Some people die undiscovered, their life’s work – forced out of them by insistent, soul-defining passions – remaining all but unknown, bubbling under like a drowning man beneath the diaphanous yet impenetrable ice whose pleading eyes fix upon yours for a split second before the waters drag him down, down, away. Recently turned semi-pro cartoonist Jake Goretzki doesn’t deserve to be such a person. I introduced him to @TheFCF last year – with this brilliant take on the philanthropic Victorian origins of football – and they liked him so much they
The FCF are, of course, far too busy goading the more thin-skinned followers of Liverpool FC – and worrying that Darth Ferguson is down to double figures on bottles of single malt his body can withstand before expiration (with the upwardly-mobile, Shameless ex-Moss Siders ready to rule the roost) – to have come up with a tag line for Jake’s avowedly arch and erudite work, cartoons with a higher brow than Carlo Ancelotti at a badly refereed Serie A game from 2006. Perhaps this will do: If 606 is the pulse of football, then Goretzki is its hippocampus. Anything that makes the viewer scurry for Wikipedia (or appeals exclusively to neuroscientists) is apt.
But there are also several other strings to his bow, matters beyond the football world and its protracted adolescence – in this manner, he’s perhaps akin to Joey Barton, a man that not only bosses the midfield and pastes sporadically attributed Nietzsche quotations into his Twitter feed, but also sometimes goes to art galleries, a veritable Renaissance man. Similarly, each weekend Jake takes his pith detector out of its grotty Kwik Save carrier bag and heads off hoping to hear that manic staccato trilling that indicates a horde of satiric treasure, a find that would allow him, finally, to take up permanent residence at the drawing board and thus to have to worry on a daily basis about the Muse deserting him. If nothing else, commissioning editors, he deserves such an anxiety.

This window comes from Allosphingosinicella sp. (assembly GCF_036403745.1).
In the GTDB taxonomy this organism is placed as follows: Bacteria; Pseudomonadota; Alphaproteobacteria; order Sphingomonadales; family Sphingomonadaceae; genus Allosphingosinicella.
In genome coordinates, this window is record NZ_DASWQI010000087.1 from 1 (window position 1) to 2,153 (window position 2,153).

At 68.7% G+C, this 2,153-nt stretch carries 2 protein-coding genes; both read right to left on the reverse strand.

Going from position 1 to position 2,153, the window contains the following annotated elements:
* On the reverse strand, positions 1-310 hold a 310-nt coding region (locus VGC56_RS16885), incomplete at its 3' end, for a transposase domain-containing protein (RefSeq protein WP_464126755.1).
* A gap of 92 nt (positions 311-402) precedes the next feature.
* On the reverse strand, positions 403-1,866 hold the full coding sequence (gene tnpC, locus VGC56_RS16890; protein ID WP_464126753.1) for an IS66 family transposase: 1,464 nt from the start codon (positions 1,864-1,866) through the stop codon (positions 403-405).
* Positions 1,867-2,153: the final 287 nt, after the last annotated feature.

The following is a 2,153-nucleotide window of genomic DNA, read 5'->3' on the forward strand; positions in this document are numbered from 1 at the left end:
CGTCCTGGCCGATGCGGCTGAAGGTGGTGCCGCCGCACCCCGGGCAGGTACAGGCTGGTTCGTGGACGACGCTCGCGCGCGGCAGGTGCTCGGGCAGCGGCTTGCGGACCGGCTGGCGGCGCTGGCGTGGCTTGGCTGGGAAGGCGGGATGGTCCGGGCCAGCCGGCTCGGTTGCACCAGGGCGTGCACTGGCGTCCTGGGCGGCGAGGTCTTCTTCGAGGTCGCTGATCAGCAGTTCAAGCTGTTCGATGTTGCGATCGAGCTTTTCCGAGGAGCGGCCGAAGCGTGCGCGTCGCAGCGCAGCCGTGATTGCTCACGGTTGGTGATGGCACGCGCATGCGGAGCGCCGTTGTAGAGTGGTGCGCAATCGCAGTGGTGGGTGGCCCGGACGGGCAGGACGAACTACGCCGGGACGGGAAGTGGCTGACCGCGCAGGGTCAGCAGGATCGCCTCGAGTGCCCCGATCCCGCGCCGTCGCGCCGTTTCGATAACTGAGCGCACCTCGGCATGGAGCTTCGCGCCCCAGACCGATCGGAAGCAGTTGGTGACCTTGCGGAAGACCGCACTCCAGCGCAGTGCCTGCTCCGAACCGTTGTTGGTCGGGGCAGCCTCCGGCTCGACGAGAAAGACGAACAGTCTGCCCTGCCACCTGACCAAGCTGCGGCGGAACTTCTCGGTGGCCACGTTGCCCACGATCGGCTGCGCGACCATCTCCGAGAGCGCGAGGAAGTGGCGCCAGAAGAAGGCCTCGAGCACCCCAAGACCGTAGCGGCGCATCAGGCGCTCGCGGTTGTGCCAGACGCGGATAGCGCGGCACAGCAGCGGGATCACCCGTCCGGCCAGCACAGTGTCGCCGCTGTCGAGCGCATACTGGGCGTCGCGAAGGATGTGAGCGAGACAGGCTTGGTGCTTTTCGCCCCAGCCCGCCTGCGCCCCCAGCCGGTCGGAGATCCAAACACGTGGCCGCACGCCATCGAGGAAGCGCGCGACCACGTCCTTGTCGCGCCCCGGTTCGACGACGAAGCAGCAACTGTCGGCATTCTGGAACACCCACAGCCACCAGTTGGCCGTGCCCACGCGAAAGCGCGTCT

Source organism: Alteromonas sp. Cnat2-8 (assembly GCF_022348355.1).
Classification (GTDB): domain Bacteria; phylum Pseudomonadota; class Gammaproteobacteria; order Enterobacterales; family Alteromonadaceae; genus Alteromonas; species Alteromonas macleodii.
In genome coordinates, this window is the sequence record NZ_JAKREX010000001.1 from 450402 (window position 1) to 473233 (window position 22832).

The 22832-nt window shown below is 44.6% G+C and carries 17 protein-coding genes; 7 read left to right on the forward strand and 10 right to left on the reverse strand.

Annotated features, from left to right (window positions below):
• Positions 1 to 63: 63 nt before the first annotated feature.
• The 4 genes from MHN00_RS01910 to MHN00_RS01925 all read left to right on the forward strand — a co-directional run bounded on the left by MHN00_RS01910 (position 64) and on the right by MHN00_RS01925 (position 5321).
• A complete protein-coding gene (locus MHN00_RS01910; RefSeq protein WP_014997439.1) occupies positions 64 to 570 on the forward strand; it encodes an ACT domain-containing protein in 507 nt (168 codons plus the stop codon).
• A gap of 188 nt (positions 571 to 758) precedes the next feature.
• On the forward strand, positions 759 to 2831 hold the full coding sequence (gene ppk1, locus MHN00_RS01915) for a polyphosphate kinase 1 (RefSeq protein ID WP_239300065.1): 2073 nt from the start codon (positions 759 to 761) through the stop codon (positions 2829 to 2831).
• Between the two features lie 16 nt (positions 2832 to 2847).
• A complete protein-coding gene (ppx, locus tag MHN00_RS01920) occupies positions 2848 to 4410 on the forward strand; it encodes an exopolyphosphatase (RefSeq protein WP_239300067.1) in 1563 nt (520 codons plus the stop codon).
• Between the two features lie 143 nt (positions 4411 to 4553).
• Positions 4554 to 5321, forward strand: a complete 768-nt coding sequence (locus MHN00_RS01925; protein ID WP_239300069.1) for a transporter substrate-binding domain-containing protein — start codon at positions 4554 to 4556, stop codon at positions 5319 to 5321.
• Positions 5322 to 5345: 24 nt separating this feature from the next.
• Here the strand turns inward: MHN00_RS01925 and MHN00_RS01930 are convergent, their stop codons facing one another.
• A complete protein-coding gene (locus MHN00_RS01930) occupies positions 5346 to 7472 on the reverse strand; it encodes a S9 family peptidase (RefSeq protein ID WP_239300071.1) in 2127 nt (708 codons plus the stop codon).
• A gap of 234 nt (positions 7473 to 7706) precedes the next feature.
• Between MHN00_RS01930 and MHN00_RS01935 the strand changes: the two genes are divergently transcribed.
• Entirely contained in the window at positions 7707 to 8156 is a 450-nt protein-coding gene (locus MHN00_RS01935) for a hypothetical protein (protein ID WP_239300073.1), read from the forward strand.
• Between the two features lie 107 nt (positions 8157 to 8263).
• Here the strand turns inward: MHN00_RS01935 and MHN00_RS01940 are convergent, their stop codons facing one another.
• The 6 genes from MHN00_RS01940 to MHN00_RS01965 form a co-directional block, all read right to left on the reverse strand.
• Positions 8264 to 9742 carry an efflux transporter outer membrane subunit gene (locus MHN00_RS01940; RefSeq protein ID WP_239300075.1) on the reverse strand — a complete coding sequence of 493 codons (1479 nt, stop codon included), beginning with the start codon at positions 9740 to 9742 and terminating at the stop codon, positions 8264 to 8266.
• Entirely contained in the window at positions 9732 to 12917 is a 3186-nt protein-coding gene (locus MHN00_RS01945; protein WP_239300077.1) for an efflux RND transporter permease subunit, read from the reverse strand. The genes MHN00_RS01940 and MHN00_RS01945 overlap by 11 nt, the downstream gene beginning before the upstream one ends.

I have picked out some favourites from his oeuvre, dividing these cartoons into 17 categories. The reason for this is simple: it is
a cynical attempt to get more page views to ensure you don’t have to scroll up and down too far to find a particular cartoon. Imagine eighty-odd in a single post. It wouldn’t work, would it? No.
The taxonomy is not precise, however; in fact, it most resembles a famous categorization of animals from Jorge Luis Borges’s ficción (his essay-story), ‘The Analytical Language of John Wilkins’, in which the eponymous polymath protagonist – a real historical figure whose seventeenth-century interests covered “theology, cryptography, music, the building of transparent beehives, the orbit of an invisible planet, the possibility of a trip to the moon, the possibility and principles of a universal language” – is shown to be fond of developing classificatory systems, albeit ones characterized by “ambiguities, redundancies, deficiencies”.
Wilkins’ baroque taxonomies duly remind the story’s narrator – an intellectual historian that reminds the reader of Borges himself – of a text (perhaps invented) entitled Celestial Emporium of Benevolent Knowledge, attributed to one Franz Kuhn, which divided up the animal world thus: “(a) Those belonging to the Emperor; (b) Embalmed ones; (c) Those that are trained; (d) Suckling pigs; (e) Mermaids (or Sirens); (f) Fabulous ones; (g) Stray dogs; (h) Those that are included in this classification; (i)Those that tremble as if they were mad; (j) Innumerable ones; (k) Those drawn with a very fine camel hair brush; (l) Et cetera; (m) Those that have just broken the flower vase; (n) Those that, at a distance resemble flies.”
But I will allow myself this very general comment on the motor, the thrust of Jake’s work: there are, extremely schematically, two attitudes that one can have toward the world, two general (small ‘p’) political dispositions, poles on a continuum: siding with the ‘winners’ or siding with the ‘losers’. If you think you’re a winner, you’re a loser, by virtue of dividing the world up into winners and losers. If you think you’re a loser, you’re also a loser, because you will in all probability poison your mind and foreclose the lines of escape from such thought patterns as will thus eventually consume your life, your élan vital. If you think you’re probably a winner (but in any case know it’s unimportant), yet side with the ‘losers’, then, well, you’re doing just enough goodness to spread just enough hope to keep a lot of us sane and alive.
Siding with the underdog is implicitly to see the absurdity of the world, its thoroughgoing artifice, its delirium – and if you cannot see the absurdity of the world in the twenty-first century, when people ‘happily’ devote their entire lives to increasing their market share of corned beef by 0.2%, then you never will. Sometimes, though, to see the world this way you have to imagine the world as a lost tennis ball sees it. Or a captive tree...
Here is an INDEX of the categories (or simply use the menus on the sidebar), with a few of my favourite cartoons in each:
21st Century Politics
L’Amour and Other Problems
21st Century Lifestyles (Non-Comprehensive)
Art and Culture, yeah?
Social Media (and Txting)
Sales and Marketing
Word Play and Superior ‘Dad Jokes’
Cartoons Featuring East European Figures (inc. Austria)
Two Facets of the Irish Economic Miracle
* To speak to Jake about a commission – e: jake [at] grtzk [dot] com